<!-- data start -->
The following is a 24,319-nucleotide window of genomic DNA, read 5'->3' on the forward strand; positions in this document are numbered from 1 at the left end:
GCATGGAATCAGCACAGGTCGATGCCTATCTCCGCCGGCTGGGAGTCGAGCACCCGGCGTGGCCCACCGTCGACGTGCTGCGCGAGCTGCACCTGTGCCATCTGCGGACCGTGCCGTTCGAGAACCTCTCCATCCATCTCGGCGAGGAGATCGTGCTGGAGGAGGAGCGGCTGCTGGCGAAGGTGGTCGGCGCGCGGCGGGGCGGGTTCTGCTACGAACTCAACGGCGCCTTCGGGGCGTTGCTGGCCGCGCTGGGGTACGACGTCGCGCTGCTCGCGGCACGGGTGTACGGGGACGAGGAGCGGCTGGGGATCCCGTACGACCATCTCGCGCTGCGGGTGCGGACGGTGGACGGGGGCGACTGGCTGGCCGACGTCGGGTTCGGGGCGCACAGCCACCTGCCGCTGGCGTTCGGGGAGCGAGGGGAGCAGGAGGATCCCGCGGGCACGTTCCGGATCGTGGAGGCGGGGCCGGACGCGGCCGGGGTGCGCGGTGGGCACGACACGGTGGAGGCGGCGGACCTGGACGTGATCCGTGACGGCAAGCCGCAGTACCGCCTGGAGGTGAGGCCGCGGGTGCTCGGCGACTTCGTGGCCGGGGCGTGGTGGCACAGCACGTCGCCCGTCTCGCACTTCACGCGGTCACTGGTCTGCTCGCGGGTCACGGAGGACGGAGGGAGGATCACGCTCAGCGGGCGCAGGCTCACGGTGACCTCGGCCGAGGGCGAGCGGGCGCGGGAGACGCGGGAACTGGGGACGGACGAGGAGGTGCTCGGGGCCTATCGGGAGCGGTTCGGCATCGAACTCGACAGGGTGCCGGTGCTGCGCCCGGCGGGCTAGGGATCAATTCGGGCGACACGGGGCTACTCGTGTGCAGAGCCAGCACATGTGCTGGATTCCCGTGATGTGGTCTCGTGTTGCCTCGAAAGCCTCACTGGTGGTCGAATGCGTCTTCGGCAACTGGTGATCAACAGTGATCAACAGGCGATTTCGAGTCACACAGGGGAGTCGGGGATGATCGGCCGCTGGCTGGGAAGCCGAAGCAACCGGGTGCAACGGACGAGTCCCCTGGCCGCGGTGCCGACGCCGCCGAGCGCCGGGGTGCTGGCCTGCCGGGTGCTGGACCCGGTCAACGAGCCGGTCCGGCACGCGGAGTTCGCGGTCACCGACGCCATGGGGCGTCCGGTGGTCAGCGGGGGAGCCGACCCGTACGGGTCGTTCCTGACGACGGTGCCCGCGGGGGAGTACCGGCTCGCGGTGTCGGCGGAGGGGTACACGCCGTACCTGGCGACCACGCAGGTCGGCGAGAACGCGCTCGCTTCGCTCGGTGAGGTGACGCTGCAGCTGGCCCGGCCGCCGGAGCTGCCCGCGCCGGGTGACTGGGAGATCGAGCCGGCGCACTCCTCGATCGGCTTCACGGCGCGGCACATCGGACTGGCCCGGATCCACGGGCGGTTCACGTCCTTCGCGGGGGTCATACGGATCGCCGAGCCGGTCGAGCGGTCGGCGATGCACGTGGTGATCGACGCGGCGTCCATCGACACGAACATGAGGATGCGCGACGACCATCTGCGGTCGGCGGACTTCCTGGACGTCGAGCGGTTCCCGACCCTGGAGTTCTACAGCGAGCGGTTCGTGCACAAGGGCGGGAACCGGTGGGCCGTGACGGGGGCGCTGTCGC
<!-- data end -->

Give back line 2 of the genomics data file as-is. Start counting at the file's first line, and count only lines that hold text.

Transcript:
GCATGGAATCAGCACAGGTCGATGCCTATCTCCGCCGGCTGGGAGTCGAGCACCCGGCGTGGCCCACCGTCGACGTGCTGCGCGAGCTGCACCTGTGCCATCTGCGGACCGTGCCGTTCGAGAACCTCTCCATCCATCTCGGCGAGGAGATCGTGCTGGAGGAGGAGCGGCTGCTGGCGAAGGTGGTCGGCGCGCGGCGGGGCGGGTTCTGCTACGAACTCAACGGCGCCTTCGGGGCGTTGCTGGCCGCGCTGGGGTACGACGTCGCGCTGCTCGCGGCACGGGTGTACGGGGACGAGGAGCGGCTGGGGATCCCGTACGACCATCTCGCGCTGCGGGTGCGGACGGTGGACGGGGGCGACTGGCTGGCCGACGTCGGGTTCGGGGCGCACAGCCACCTGCCGCTGGCGTTCGGGGAGCGAGGGGAGCAGGAGGATCCCGCGGGCACGTTCCGGATCGTGGAGGCGGGGCCGGACGCGGCCGGGGTGCGCGGTGGGCACGACACGGTGGAGGCGGCGGACCTGGACGTGATCCGTGACGGCAAGCCGCAGTACCGCCTGGAGGTGAGGCCGCGGGTGCTCGGCGACTTCGTGGCCGGGGCGTGGTGGCACAGCACGTCGCCCGTCTCGCACTTCACGCGGTCACTGGTCTGCTCGCGGGTCACGGAGGACGGAGGGAGGATCACGCTCAGCGGGCGCAGGCTCACGGTGACCTCGGCCGAGGGCGAGCGGGCGCGGGAGACGCGGGAACTGGGGACGGACGAGGAGGTGCTCGGGGCCTATCGGGAGCGGTTCGGCATCGAACTCGACAGGGTGCCGGTGCTGCGCCCGGCGGGCTAGGGATCAATTCGGGCGACACGGGGCTACTCGTGTGCAGAGCCAGCACATGTGCTGGATTCCCGTGATGTGGTCTCGTGTTGCCTCGAAAGCCTCACTGGTGGTCGAATGCGTCTTCGGCAACTGGTGATCAACAGTGATCAACAGGCGATTTCGAGTCACACAGGGGAGTCGGGGATGATCGGCCGCTGGCTGGGAAGCCGAAGCAACCGGGTGCAACGGACGAGTCCCCTGGCCGCGGTGCCGACGCCGCCGAGCGCCGGGGTGCTGGCCTGCCGGGTGCTGGACCCGGTCAACGAGCCGGTCCGGCACGCGGAGTTCGCGGTCACCGACGCCATGGGGCGTCCGGTGGTCAGCGGGGGAGCCGACCCGTACGGGTCGTTCCTGACGACGGTGCCCGCGGGGGAGTACCGGCTCGCGGTGTCGGCGGAGGGGTACACGCCGTACCTGGCGACCACGCAGGTCGGCGAGAACGCGCTCGCTTCGCTCGGTGAGGTGACGCTGCAGCTGGCCCGGCCGCCGGAGCTGCCCGCGCCGGGTGACTGGGAGATCGAGCCGGCGCACTCCTCGATCGGCTTCACGGCGCGGCACATCGGACTGGCCCGGATCCACGGGCGGTTCACGTCCTTCGCGGGGGTCATACGGATCGCCGAGCCGGTCGAGCGGTCGGCGATGCACGTGGTGATCGACGCGGCGTCCATCGACACGAACATGAGGATGCGCGACGACCATCTGCGGTCGGCGGACTTCCTGGACGTCGAGCGGTTCCCGACCCTGGAGTTCTACAGCGAGCGGTTCGTGCACAAGGGCGGGAACCGGTGGGCCGTGACGGGGGCGCTGTCGC